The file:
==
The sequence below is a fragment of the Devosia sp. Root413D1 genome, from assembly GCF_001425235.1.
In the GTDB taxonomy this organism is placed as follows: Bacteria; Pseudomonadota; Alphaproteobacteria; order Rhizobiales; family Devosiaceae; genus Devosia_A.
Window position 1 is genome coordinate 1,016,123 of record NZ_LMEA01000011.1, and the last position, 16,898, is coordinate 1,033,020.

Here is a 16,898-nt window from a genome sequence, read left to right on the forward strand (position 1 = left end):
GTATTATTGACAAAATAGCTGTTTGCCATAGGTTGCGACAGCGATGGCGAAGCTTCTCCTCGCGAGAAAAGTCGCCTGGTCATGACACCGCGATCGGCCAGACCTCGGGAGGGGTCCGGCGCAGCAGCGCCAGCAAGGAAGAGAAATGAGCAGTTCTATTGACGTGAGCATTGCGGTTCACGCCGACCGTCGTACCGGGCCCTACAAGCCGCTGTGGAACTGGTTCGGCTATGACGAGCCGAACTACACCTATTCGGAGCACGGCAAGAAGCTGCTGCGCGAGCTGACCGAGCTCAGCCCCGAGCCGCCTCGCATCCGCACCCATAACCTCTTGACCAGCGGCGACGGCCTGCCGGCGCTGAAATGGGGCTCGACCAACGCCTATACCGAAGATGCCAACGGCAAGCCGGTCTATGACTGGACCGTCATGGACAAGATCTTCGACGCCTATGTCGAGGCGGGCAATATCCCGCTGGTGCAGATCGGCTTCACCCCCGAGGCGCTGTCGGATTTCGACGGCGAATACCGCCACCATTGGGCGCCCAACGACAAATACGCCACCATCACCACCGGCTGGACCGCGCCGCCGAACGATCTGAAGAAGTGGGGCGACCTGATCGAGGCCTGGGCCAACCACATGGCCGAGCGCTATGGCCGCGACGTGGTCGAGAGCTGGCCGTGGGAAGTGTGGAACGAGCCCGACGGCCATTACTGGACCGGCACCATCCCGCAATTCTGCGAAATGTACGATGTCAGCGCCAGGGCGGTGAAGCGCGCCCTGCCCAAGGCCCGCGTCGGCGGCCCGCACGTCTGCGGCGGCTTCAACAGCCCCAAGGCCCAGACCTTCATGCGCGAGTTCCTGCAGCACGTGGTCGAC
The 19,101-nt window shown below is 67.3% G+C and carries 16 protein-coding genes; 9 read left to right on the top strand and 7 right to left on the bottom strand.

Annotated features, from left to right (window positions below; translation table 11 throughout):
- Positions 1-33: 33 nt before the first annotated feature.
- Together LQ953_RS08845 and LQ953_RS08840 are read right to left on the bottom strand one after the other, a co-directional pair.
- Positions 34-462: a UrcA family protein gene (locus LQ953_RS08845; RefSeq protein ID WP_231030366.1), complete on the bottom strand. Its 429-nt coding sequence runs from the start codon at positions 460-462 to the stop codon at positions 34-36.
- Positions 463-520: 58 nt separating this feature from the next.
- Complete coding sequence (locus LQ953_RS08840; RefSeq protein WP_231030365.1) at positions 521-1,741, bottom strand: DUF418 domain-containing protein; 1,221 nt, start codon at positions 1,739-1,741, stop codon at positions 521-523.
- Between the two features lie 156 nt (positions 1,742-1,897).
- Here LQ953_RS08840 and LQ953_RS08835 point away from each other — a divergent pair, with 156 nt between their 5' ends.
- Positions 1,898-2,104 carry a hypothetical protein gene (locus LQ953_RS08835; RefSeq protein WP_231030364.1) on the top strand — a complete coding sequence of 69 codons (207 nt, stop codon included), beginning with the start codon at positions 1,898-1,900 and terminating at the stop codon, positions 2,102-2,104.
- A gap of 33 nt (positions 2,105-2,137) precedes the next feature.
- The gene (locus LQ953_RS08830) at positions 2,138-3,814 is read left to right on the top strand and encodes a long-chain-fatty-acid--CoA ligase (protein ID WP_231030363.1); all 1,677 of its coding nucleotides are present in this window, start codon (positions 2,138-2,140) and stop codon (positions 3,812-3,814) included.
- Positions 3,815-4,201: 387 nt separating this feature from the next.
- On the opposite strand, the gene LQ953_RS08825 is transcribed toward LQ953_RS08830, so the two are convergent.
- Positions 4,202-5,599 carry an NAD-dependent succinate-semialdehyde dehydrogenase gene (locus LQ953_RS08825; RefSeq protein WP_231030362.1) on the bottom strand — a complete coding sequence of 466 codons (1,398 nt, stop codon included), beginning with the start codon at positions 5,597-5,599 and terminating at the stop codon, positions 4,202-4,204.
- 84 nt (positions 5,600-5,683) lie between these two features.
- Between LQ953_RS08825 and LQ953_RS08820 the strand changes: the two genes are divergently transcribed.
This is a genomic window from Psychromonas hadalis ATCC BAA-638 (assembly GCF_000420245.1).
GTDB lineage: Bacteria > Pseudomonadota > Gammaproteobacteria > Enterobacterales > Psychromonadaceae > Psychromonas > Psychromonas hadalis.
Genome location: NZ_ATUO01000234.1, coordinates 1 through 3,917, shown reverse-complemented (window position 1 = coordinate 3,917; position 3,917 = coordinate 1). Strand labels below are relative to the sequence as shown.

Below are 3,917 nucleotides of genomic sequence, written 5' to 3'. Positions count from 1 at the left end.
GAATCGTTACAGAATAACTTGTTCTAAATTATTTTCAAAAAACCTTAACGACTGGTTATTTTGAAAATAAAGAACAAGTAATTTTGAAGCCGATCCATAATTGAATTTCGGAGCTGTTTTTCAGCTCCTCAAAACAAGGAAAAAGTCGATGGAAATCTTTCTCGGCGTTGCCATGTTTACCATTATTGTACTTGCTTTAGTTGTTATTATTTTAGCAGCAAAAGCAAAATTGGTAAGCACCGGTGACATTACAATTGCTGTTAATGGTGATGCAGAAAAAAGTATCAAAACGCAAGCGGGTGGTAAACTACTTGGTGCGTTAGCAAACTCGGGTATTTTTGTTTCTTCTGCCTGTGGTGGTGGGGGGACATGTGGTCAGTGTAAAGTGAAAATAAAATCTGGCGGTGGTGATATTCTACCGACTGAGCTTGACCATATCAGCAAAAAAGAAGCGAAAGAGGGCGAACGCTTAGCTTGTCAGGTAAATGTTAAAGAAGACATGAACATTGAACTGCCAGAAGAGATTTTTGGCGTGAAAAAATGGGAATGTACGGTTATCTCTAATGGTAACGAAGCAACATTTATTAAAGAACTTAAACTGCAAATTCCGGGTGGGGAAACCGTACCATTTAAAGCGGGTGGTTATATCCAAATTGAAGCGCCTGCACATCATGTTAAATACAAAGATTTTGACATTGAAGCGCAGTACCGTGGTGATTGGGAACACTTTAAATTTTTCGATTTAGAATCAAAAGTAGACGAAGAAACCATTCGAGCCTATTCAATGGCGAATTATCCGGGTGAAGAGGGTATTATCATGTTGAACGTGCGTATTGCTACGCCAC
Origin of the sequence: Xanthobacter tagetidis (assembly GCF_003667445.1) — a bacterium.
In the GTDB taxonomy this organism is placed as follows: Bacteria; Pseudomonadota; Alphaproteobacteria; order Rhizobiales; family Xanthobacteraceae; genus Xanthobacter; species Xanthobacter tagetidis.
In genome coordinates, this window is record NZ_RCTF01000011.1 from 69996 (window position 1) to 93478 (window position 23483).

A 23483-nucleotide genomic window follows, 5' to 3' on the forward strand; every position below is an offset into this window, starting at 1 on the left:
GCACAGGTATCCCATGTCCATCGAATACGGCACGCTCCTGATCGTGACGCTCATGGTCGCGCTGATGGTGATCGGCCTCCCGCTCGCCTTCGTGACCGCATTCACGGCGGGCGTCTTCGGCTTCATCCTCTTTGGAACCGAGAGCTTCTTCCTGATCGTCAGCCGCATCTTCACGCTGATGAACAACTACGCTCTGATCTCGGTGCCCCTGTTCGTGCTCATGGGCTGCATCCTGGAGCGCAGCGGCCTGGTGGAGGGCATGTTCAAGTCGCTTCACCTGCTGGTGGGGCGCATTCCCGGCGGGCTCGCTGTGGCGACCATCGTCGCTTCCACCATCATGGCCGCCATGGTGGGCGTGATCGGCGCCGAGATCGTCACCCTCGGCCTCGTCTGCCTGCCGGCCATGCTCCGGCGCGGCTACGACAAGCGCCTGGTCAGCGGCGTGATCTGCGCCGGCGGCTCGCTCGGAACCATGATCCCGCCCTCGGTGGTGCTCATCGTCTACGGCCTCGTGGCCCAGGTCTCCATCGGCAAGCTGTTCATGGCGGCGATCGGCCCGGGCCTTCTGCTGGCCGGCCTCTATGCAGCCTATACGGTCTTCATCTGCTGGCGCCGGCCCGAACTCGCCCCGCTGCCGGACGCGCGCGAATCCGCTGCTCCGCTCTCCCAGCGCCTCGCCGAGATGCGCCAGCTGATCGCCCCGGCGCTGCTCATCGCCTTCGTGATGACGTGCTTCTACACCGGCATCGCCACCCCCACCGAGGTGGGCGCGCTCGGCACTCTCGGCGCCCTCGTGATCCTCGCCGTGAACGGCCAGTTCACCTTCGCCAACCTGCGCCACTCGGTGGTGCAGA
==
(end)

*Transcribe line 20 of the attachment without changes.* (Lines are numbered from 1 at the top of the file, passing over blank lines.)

- Positions 4,202-5,599 carry an NAD-dependent succinate-semialdehyde dehydrogenase gene (locus LQ953_RS08825; RefSeq protein WP_231030362.1) on the bottom strand — a complete coding sequence of 466 codons (1,398 nt, stop codon included), beginning with the start codon at positions 5,597-5,599 and terminating at the stop codon, positions 4,202-4,204.